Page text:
British Bank of the Middle East
The 45th Bahrain Annual Fine Arts Exhibition
Manama, BH
20.02.19 — 30.03.19

The installation consists of a model and an accompanying text which explore the recent alterations to the British Bank of the Middle East - proposed and implemented - as reflective of existing conceptions of, and within, national aesthetic consciousness. Even in instances when aesthetic judgments seem haphazard, and to some unjustified, they are, in fact, historically contingent. The seemingly instinctual presumptions embody an attempt at both historical and self-reflexivity, predicated on the ways the past, present and imagined future is conceived at a given time.

The Arena
The Ritz-Carlton Hotel
Abdulla Janahi
Layla Al Shaikh
Anastasiia Noga

Accompanying text
A British practice, Wilson Mason & Partners commenced in 1926 with J.M. Wilson’s design of a palace for King Faisal of Iraq, subsequently developing on a United Kingdom-Middle East axis throughout the twentieth century, working almost exclusively on oil and chemical companies, banks and, to a lesser extent, other commercial commissions. Oil was variably founded in the early twentieth century across the Middle East, with imperial Britain the foreign nation then most involved in exploitation. Expedited by its founder’s political connections (Wilson had set up the Public Works department in Baghdad under the High Commissioner, Sir Arnold Wilson), oil was also to be at the core of the Wilson Mason practice, who would work with the Anglo-Persian Oil Company – now British Petroleum – over the next century.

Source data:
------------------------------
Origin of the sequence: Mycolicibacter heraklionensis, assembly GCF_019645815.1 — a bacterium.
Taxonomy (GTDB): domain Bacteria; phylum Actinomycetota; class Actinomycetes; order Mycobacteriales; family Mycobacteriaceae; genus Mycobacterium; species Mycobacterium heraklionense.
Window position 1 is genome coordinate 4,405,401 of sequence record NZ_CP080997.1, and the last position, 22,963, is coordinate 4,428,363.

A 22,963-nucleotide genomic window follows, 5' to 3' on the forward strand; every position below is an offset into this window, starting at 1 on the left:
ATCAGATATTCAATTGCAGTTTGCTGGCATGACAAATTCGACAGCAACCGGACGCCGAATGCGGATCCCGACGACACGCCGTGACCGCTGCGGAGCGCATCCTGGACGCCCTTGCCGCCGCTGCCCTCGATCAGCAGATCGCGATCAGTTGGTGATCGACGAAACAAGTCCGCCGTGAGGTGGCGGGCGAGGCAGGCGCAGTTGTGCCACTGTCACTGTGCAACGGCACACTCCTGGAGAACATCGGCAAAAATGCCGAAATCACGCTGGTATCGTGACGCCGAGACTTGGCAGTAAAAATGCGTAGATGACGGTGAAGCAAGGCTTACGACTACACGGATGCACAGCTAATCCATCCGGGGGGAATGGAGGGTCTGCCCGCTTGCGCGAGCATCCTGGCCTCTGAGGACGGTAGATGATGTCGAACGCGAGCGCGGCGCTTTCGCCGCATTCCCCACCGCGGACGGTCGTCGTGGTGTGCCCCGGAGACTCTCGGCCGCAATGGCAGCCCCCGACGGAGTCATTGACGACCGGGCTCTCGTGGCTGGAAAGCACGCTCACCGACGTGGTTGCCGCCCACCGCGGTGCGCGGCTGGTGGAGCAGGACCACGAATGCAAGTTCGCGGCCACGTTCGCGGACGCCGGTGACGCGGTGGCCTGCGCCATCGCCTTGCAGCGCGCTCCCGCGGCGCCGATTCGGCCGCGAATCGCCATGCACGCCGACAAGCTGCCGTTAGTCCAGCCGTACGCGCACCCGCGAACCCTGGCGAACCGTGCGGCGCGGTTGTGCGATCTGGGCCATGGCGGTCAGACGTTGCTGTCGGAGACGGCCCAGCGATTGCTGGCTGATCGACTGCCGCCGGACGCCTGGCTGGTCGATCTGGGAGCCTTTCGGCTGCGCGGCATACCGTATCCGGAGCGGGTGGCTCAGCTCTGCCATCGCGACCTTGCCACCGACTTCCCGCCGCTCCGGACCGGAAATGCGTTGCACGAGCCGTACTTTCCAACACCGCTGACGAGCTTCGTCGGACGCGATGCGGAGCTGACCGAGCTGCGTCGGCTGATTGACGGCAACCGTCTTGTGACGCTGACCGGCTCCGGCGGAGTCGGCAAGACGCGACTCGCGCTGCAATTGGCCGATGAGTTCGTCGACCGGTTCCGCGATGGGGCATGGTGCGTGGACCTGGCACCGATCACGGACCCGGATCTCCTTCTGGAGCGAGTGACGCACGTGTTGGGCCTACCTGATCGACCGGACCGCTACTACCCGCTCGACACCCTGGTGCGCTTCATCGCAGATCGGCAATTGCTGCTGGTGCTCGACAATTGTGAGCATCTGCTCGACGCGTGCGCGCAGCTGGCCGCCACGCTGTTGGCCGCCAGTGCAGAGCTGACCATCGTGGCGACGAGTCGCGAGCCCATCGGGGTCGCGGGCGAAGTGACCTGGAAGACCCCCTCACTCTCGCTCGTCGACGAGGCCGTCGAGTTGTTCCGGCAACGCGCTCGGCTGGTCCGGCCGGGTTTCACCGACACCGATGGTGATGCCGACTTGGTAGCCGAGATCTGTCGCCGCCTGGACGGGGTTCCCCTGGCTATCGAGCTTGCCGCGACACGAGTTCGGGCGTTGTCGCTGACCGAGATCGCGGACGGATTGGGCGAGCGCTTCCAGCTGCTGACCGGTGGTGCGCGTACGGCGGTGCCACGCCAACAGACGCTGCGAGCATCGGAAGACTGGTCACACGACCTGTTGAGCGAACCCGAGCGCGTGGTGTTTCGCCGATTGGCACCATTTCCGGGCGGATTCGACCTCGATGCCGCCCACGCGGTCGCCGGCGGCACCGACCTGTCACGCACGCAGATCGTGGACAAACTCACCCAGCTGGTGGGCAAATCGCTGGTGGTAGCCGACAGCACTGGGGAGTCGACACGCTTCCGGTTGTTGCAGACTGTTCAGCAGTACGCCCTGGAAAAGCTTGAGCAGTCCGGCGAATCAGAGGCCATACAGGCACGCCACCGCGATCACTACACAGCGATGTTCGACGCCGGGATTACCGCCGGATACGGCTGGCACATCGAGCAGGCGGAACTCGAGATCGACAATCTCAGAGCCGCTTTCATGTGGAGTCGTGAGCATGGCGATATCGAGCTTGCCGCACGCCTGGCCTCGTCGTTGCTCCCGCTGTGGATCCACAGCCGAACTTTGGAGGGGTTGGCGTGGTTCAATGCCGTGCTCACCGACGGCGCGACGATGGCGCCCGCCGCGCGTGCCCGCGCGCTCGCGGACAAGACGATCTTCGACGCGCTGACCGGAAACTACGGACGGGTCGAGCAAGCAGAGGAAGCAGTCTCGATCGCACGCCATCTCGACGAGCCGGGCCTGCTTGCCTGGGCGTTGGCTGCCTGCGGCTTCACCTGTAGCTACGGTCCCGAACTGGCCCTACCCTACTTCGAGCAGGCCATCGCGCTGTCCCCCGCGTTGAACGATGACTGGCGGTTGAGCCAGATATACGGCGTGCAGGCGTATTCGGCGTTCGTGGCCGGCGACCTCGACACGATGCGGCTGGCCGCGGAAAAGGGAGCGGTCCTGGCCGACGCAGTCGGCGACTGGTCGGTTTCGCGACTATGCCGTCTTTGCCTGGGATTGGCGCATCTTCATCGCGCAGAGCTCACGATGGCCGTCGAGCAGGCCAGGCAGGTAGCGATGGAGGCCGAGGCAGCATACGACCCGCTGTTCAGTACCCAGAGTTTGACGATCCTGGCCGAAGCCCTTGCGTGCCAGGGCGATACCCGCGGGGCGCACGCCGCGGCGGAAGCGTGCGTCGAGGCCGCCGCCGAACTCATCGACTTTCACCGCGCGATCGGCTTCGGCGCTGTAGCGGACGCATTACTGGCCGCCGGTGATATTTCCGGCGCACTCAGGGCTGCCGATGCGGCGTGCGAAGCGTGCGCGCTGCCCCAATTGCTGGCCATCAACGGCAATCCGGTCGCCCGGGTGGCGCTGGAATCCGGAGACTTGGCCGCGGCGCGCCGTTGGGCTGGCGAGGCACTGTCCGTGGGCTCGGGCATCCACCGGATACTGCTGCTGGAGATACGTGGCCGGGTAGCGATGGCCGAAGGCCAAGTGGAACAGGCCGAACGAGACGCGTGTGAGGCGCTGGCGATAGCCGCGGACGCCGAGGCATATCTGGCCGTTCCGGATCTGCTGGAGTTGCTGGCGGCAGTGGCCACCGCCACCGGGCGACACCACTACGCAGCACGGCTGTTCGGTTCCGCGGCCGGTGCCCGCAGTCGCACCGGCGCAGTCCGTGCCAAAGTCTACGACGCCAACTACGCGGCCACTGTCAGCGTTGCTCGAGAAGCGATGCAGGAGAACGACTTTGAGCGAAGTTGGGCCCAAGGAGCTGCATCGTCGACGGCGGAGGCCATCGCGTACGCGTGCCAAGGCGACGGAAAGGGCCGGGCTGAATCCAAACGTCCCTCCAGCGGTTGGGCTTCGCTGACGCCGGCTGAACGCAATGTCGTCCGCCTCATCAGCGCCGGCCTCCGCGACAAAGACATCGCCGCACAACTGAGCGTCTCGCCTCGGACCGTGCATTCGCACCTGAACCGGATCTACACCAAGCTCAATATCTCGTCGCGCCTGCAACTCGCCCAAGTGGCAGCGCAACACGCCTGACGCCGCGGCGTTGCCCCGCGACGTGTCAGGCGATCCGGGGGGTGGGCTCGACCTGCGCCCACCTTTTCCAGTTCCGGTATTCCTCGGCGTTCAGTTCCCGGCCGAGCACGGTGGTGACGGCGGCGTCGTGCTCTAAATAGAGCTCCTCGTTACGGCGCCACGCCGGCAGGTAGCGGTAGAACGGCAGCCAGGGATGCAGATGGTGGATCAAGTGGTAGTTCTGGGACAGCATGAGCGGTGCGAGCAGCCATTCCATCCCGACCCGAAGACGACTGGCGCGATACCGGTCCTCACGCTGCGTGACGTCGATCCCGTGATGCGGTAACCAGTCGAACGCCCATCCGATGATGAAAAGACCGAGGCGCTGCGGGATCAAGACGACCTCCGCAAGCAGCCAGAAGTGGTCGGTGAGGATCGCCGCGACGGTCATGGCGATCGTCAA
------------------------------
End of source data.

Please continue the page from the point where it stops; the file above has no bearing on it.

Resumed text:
The very endurance of its relationships with its major clients allowed the practice to draw on precedence with every commission, while its growing portfolio within Middle East allowed it to develop a degree of contextual engagement that constituted a divergence from the work of other colonial architects whose style was essentially English, such as Edwin Lutyens, under whom Wilson had apprenticed. Throughout the century, it experienced the shifts in the scale of construction, and by extension, the penetration of concrete blocks, natural and artificial stonework, and terrazzo tiles.

By 1958, Wilson Mason would establish permanent offices in Tehran and Aden, followed by others in Doha and Abu Dhabi from 1976. The expanse of its commissions for the oil industry would naturally lead to connections with a variety of banks, with the infiltration of imperial and colonial banking and the diversification of Middle Eastern economies. The British Bank of the Middle East would become one of its earliest of such clients in the mid 1930s, when it commissioned its new premises in Bahrain, a British protectorate since the late nineteenth century. Over the next decades, the practice would work on branches of the British Bank in around forty locations across the Gulf states, Iran and North Africa, gradually incorporating air-conditioning, sound-proofing, telecommunications and computerised systems, as well as open-plans - developments in bank design originating from the City of London, the fulcrum of global finance.

The branch on Al Khalifa Avenue, completed by 1976, was Wilson Mason’s third for its long-standing client on the site. (HJSW Ltd London, 1986) By then, the practice’s sustained assimilation into the region could be identified in a seemingly formalistic regionalist sensitivity, generated by a combination of ornamentation – evident on an entrance adorned with Dilmun seals – reflecting ideological concerns of a now postcolonial context; and an aesthetic functionalism defined by climatic performance: its largely open-plan ensured that spaces received sunlight from long-strip side windows, allowing for a restrained front elevation with minimal openings. Inside, riven finish quartzite was used to pave public areas and the main staircase, as well as for the toe recesses of banking hall counters. These were faced in white marble, which also clad the lift housing walls and the main stairway of the entrance foyer. Teak panels faced the walls in executive offices and the free standing columns throughout. (Bank Head Office in Bahrain, 1977)